Artwork created by twelve students ages 12-15 in an after-school class through Kentler International Drawing Space
at the Red Hook Community Justice Center
in Red Hook, Brooklyn.
Through a collaboration between Kentler International Drawing Spaces K.I.D.S.
Art Education Program and the Red Hook Community Justice Center (CJC),
I taught twelve young artists once a week after school for ten weeks from
October-December 2010. They learned about drawing and specifically the art of the graphic novel.
First, the class visited the Fall 2010 Kentler exhibition "Cuba: My Revolution-The
Making of the Graphic Novel and Related Drawings, showing original artwork from the autobiographical graphic novel written by Inverna Lockpez and illustrated
by Dean Haspiel. Students specifically studied Haspiels character studies, thumbnail sketches, and book cover designs for the novel to get inspiration for their own graphic novel book covers based on their own lives and goals. We were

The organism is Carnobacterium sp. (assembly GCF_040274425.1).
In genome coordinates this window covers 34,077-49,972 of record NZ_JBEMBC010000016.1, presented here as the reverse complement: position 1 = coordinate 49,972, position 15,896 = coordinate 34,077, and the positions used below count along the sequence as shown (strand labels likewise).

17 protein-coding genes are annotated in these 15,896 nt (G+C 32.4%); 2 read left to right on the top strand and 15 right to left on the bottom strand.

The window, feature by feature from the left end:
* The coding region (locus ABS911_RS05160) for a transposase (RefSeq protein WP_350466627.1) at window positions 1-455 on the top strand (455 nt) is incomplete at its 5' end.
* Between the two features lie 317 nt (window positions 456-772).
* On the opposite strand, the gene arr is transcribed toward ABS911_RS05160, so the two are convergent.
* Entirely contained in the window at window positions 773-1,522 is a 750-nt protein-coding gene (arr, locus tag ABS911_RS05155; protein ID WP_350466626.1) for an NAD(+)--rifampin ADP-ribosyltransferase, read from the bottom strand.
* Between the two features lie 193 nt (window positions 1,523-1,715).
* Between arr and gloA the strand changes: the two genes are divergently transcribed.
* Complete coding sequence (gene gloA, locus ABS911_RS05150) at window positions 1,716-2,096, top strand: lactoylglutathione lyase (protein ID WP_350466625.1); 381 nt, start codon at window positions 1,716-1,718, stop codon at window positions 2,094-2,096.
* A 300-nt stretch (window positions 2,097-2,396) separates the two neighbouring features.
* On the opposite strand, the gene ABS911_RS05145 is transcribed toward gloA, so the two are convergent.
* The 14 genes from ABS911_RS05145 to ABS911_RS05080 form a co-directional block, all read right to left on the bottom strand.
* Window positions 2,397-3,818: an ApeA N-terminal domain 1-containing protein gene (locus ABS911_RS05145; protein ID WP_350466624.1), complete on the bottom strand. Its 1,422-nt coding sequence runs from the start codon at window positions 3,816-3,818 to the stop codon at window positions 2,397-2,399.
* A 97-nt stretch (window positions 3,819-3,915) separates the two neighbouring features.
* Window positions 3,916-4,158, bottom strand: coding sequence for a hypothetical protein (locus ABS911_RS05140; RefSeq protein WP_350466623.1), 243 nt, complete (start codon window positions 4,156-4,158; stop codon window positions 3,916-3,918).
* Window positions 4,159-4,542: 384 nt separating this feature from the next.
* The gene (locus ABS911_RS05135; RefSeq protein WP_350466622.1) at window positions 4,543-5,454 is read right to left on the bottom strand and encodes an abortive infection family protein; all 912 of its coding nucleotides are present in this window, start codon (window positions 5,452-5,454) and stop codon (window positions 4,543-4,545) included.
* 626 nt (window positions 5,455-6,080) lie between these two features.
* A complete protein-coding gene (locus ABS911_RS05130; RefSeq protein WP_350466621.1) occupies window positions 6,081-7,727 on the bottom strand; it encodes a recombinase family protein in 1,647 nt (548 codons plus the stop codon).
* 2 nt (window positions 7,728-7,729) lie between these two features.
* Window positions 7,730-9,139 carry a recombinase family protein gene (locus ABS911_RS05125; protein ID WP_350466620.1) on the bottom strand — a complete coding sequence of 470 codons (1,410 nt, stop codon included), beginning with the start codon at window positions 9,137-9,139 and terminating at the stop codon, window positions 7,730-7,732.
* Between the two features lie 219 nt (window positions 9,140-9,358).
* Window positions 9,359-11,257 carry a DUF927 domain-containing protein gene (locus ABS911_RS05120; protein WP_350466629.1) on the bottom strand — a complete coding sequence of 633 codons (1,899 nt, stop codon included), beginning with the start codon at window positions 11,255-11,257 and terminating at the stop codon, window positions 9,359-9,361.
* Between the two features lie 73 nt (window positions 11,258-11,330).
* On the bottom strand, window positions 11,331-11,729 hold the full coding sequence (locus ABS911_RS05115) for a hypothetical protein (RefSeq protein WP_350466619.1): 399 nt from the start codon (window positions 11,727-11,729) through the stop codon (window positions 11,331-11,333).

inspired by Lockpezs powerful story of Sonya, a talented and strong young woman growing up in Cuba during the communist revolution, who is forced to choose between her goals as an artist, and goals to serve her country.
The class discussed how Haspiel and other graphic novel artists use composition, symbolism, line and color, gesture, and facial expression to tell the stories of specific characters: their goals, abilities, struggles, actions, and achievements. We did portrait and figure-drawing and inking/coloring exercises to learn basic graphic drawing skills. To create their final projects, students followed the typical process of a graphic novel artist: brainstorming an idea, planning out the composition using thumbnail sketches, doing several drafts, and penciling, inking, and coloring a final version. We stuck to a limited color palette based on the limited color in the "Cuba: My Revolution" novel.
The students final book covers were documented in a printed book compilation, and were also exhibited at Kentler International Drawing Space at a special closing reception open to the public, on December 21, 2010.